Monday, February 6, 2017


Script: Roger McKenzie | Pencils: Frank Miller | Inks: Josef Rubinstein & Klaus Janson
Lettering: Jim Novak | Coloring: Glynis Wein
Editors: Jo Duffy & Dennis O’Neil | Editor-in-Chief: Jim Shooter

The Plot: Matt Murdock ducks out of a fundraiser for the re-election of District Attorney Blake Tower when his radar sense detects the Hulk nearby. Matt talks the Hulk into a calm state, reverting him to Doctor Bruce Banner.

The next morning, Matt and Banner converse and then Matt sends the doctor on his way with a wad of bills. But Banner is overwhelmed on a subway car and transforms into the Hulk. He begins a rampage through Manhattan, but Daredevil arrives to stop him. DD wages a futile battle against the Green Goliath, ultimately convincing him to leave town.

After the Hulk has departed, police find Daredevil lying in an alleyway, at death’s door.

Sub-Plots & Continuity Notes: District Attorney Tower, a recurring character throughout the Marvel line of this era (readers of the blog may recall his appearances in CAPTAIN AMERICA and AMAZING SPIDER-MAN issues from a few years after this one) appears here. In fact, Tower’s very first appearance had been in an issue of DAREDEVIL some years earlier, where he ran against Foggy Nelson for the D.A. position.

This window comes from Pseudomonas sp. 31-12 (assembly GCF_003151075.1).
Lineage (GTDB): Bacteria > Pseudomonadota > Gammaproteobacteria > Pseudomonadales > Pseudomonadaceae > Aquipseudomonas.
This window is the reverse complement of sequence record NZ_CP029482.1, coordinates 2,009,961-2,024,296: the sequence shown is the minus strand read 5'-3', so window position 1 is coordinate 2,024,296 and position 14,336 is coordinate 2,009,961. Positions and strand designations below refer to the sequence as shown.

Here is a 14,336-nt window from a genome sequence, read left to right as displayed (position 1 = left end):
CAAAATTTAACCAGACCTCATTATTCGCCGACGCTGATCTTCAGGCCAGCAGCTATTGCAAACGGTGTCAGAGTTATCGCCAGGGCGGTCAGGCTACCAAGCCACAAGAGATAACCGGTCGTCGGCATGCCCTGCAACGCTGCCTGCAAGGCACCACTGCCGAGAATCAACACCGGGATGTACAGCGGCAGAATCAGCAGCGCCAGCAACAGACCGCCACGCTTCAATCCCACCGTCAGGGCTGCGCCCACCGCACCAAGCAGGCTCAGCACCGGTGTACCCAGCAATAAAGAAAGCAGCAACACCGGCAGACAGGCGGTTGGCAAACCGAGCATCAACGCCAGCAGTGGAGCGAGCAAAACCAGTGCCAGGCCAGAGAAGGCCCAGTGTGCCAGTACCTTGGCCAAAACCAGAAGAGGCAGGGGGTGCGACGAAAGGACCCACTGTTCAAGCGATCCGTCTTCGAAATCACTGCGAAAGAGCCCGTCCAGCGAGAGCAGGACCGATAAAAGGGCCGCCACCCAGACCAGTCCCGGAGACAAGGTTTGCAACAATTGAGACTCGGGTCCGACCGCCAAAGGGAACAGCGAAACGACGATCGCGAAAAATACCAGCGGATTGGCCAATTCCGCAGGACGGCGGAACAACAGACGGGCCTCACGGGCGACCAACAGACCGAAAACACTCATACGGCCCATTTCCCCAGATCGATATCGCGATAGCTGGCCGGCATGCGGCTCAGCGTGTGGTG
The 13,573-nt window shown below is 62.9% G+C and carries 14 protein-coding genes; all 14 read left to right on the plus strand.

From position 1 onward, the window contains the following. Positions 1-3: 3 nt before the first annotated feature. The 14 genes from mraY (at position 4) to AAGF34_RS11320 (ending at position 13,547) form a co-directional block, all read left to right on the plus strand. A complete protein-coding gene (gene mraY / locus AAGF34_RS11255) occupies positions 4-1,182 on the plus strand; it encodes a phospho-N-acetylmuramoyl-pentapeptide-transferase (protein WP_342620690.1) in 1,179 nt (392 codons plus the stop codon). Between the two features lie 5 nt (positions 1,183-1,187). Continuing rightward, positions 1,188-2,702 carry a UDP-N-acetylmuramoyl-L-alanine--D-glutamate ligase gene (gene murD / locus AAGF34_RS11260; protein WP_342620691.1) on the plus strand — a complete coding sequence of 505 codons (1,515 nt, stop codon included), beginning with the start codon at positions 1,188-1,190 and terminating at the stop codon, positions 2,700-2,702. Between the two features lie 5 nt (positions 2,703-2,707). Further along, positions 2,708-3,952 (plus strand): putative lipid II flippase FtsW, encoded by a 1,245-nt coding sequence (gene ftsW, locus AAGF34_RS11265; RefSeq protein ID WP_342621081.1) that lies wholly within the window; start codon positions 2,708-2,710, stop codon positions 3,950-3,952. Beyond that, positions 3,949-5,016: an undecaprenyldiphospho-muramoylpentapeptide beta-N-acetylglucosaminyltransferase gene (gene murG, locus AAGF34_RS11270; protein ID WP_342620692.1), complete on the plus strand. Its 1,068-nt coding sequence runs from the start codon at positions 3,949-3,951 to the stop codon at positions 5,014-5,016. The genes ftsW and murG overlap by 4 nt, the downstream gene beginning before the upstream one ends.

Matt runs into Heather Glenn at Tower’s soirée, with a date on her arm in what appears to be an attempt to make Matt jealous following their spat at the cemetery a couple issues back.

Other notable attendees at the party include J. Jonah Jameson and Tony Stark, who share a brief interaction. And, in a weird bit of unintentional (?) continuity, the Hulk’s New York rampage also brings him into conflict this very same month with Iron Man in the classic IRON MAN 132 by David Michelinie and Bob Layton. Indeed, with a little fudging of the timeline, it's not hard at all to imagine the Hulk leaping from his appearance here directly to the expressway where Tony Stark encounters him in IRON MAN 131 from a month prior.

It's noted that Matt once defended the Hulk in court. Judge Coffin, also in attendance at the party, believes this puts a question to Matt’s intelligence.

It's a Hulk guest-spot from the late seventies, which means it's obligated to feature a scene evoking the “Lonely Man Theme” from the Jade Giant's TV series:

Ben Urich observes the fight between Daredevil and the Hulk, spots Heather Glenn there too, and hears her shout “Matt!” On the final page, Ben begins writing an article exposing Matt as Daredevil.

(Also, note that Urich is described as “…a dependable, if unspectacular, reporter…” I'm really not sure when he became the Daily Bugle’s resident hard-boiled, no-nonsense crime guy. I don't really think it happens in the upcoming solo Miller run. I seem to recall he's generally pretty unspectacular there too. Indeed, Miller's Urich almost always comes across as a bit of a schlub in over his head, all the way through the "Born Again" era years from now.